Is your business a talent show

Is your business just a talent show?

I’m probably asking you to show your age here (and I’m also revealing mine) but do you remember the first £1million football player? If was, of course, Trevor Frances who transferred from Birmingham City to Brian Clough’s Nottingham Forest in 1979.

Here’s another poser, do you remember anyone else in that Forest line-up? If you’re a Forest fan, or hoarder of football facts, you possibly do. But I’d hazard a guess that most people can’t name anyone else.

Francis’s name is so memorable because his talent – Clough believed – warranted that record-breaking transfer fee. But what of the rest of the team? What of their talent? Did Francis’s star outshine theirs, to make them feel less worthy than their new teammate?

Well, the rest of the squad were all Division One (the old name for the Premier League – in case you forgot) players too and, as such, they must have been hugely talented in their own right – hopefully, they didn’t feel their noses put out of joint too much.

But in business, the issue of talent management is very real and one that is faced daily by many CEOs.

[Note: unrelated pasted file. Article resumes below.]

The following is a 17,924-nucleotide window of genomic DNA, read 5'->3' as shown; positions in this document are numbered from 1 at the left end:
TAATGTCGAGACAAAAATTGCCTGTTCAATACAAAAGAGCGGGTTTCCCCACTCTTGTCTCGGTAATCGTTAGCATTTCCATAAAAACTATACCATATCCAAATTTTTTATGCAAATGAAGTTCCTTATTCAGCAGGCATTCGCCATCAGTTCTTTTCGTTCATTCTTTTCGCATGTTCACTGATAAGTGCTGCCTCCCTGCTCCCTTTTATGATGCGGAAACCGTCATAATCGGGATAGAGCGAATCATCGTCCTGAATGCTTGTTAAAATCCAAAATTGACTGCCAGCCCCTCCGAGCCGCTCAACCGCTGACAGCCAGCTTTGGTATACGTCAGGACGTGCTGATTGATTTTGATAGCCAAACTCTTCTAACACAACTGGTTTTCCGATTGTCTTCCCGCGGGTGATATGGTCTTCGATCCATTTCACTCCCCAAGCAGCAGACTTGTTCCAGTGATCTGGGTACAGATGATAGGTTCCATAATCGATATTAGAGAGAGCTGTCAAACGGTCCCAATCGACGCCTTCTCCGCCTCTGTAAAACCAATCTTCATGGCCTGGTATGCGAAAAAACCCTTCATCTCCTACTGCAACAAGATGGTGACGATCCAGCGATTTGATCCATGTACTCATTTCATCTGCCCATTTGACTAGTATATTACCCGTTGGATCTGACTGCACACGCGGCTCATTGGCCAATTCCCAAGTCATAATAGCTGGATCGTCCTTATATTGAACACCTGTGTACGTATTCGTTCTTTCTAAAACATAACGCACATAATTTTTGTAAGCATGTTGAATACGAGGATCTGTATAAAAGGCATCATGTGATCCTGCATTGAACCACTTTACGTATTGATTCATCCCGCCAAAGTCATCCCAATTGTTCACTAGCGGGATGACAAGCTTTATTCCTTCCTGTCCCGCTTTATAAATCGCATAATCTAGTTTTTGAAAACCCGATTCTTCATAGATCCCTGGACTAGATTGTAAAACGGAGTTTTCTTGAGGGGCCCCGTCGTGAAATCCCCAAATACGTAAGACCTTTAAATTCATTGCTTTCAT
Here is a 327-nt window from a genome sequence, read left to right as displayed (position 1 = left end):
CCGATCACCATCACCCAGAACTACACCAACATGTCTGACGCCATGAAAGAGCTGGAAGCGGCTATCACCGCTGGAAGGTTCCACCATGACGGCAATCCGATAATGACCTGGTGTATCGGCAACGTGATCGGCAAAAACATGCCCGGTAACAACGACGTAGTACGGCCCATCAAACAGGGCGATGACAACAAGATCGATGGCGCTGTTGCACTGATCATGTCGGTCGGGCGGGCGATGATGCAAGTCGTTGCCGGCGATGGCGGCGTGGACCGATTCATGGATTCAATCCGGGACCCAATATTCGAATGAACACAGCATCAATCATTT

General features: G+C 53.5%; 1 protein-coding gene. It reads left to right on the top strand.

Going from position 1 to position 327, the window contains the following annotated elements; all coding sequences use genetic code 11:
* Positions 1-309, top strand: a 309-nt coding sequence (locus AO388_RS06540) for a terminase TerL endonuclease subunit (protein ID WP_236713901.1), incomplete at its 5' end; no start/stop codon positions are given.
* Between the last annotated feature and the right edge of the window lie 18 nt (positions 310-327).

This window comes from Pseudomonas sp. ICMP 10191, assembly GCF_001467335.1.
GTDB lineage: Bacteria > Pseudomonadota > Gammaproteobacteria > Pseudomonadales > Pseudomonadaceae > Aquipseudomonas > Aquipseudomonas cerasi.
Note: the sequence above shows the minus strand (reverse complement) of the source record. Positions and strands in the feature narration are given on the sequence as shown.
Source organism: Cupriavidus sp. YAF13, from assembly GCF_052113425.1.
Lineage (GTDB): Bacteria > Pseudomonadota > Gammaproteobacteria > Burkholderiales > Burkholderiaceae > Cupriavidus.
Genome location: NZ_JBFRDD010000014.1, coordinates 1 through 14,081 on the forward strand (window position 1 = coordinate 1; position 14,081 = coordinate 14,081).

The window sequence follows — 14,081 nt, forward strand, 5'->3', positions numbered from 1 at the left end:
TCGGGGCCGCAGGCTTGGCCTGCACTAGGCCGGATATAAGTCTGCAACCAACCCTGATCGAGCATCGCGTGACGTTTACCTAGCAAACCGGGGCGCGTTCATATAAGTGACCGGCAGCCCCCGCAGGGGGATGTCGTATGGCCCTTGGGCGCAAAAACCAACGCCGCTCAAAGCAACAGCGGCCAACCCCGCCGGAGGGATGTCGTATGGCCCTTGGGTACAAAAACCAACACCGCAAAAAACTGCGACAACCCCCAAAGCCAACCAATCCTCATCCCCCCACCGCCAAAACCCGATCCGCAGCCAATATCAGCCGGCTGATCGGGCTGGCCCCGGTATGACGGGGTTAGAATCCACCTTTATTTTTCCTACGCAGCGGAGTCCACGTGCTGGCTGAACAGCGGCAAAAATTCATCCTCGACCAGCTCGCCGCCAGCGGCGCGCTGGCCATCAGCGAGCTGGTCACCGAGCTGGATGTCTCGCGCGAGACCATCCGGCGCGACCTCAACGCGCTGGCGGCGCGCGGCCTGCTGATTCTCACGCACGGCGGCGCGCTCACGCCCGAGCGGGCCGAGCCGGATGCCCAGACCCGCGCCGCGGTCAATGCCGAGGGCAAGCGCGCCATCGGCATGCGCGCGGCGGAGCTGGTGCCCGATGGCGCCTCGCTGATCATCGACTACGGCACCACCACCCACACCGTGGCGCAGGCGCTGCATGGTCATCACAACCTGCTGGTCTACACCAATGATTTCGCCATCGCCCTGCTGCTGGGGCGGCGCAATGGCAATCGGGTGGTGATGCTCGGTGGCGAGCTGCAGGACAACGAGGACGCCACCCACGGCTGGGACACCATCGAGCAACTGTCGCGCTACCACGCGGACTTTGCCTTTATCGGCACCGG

Jonathan Winter, of the HR research organisation Career Innovation, writes eloquently about this issue and it is one that I also have to help my clients to deal with. Read his lastest article here.

It is many a company boss who focuses on the star players and one presumes Cloughy was no exception, but having an effective policy of talent management is not straight-forward. This approach can antagonise the rest of the workforce, who could rightfully ask themselves if they are being regarded as ‘untalented’.

One leading approach is to look at the talent of the team as a whole and group those who work best together to get the optimum result. It’s often been noted that one team of good, solid individuals can be more effective than one ‘talent’ working on his or her own.

And beware a reliance on talent has intrinsic risks – what happens when they leave..? Who will fill the void...?

One answer is to take a holistic and strategic approach to the workforce, building in an effective career structure, which will nurture and develop talent, attract new talent to the company and – hopefully – discourage the talented from leaving.

What are your thoughts on Talent Management..?

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